Forest is the cutest app designed to keep you focused and free from time-consuming distractions. The app lets you digitally "plant" a tree for every distraction-free time period you spend focusing on work or studying. If you navigate out of the app while your timer is still running, your tree withers away. Each tree is added to your digital "forest," which you can easily share with friends via social media to humblebrag about your unmatched focus for the day. Over time you accumulate points, which you can use to buy different varieties of trees or even put toward planting an actual IRL tree.

Chegg ($14.99; iOS, Android)

When it comes to all questions textbook-related, Chegg has your answer. Just like its website, the Chegg app offers information about textbook sales and rentals and provides access to textbook problem solutions. The Chegg Tutor app can be downloaded separately and connects you with live tutoring help to answer any killer homework questions at any hour of the day. Both apps require a Chegg membership, which comes in at $14.99 per month.  

Coffitivity (free; iOS, Android)

Sometimes camping out on the silent floor of the library can make you feel a little loopy, but listening to your music is too distracting. Coffitivity is a free app that loops ambient coffee shop-inspired background noise that, weirdly, makes you feel much more productive. 

Indeed Job Search (iOS, Android, Windows)

What's the point of all that studying if you can't pay back your student loans? With the free Indeed Job Search app, you can browse listings, create a resume and apply for full-time, part-time and freelance jobs on the go. Finding a gig is as easy as typing in what kind of job you want and where you want it through Indeed's clean user interface. You can also save and email your favorite job postings, follow companies to get the latest updates and have new job postings delivered to your inbox. Indeed has a database of more than 15 million jobs, so there are plenty of opportunities for students and recent graduates.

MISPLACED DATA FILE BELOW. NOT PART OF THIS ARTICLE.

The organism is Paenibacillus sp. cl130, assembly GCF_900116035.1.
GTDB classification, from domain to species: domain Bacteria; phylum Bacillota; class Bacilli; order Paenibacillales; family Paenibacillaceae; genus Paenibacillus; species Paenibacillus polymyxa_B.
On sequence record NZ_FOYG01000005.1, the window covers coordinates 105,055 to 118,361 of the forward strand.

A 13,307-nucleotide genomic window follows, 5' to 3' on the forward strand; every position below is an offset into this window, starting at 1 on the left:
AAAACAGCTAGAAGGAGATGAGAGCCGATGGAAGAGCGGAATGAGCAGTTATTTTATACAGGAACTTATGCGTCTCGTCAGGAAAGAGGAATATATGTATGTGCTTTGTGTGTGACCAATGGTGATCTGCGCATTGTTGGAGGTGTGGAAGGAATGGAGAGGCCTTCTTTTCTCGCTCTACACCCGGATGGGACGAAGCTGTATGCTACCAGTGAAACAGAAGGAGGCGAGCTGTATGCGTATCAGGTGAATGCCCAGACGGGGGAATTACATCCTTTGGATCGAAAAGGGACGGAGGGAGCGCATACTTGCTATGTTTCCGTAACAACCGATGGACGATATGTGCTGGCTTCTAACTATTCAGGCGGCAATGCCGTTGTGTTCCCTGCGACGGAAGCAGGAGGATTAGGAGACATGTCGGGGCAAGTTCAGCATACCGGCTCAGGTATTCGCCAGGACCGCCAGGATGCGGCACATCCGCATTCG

Add a comment
10 comments
  • Julianne V Sloane Says:

    Lots of really helpful apps on this list! Two other ones come to mind that might made sense for amending in the future. 1. Splittable: www.splittable.co - Free app for splitting shared expenses with housemates and 2. Wunderlist: https://www.wunderlist.com/ lets you collaborate on creating lists for projects and other to dos.

  • Elephan Says:

    What about My Study Life?.. Thought that would be at least up there.

  • Chris Catris Says:

    Oh man, where was this article when I was in school! Really great article, thanks for sharing.

  • Nickolas Chong Says:

    Being a student in the states I think Venmo is my life saving app when I am out with my friends splitting bill. In addition, there is this new app called Getmii that I use to post anything I need and it will broadcast my needs to people around me. Being an international student in Boston, it's really helpful and I have been getting a lot of help in information seeking, student related advice, etc...

  • Jinjuta Says:

    VERY USEFUL LIST! Thanks for the article ;-)

    But what about Getmii! This app is so useful for teenagers and students like us. It's a location-based app that gets me just about everything i need through exchanging with other people. I most of the time use it to look for ideas for new and cool spots in town to hang out with friends. I think people can buy and sell stuff here as well.

  • Dale Strauss Says:

    You missed the best free app out there - OneNote from Microsoft. A steeper learning curve than Evernote, but it takes freehand notes that can be searched without converting to text; incorporate documents and pdf directly in your notes for annotating; web clipping; lists; calendar integration; sync across all operating systems, including mobile.

  • pankaj Says:

    there is app for maths students on windows store that does step by step differentiation. May be it is helpful to university students.

    https://www.microsoft.com/en-us/store/apps/symbolarc/9nblggh5x031

  • Nagesh Says:

    Thanks for sharing this article.Was searching the similar contents on google for case study.Thank you so much.

  • Eldad Says:

    what about Enjoon for Android. It's the best app today to find other students who share common interests around you.

  • PJ Says:

    Surprised to see Marks++ app not on the list. Its an amazing app, truly a masterpiece. From Calc, To Dictionary, From Exam timers to Formulae Bank, And Question Paper Generation. WOWOW. what else do I need? Must have.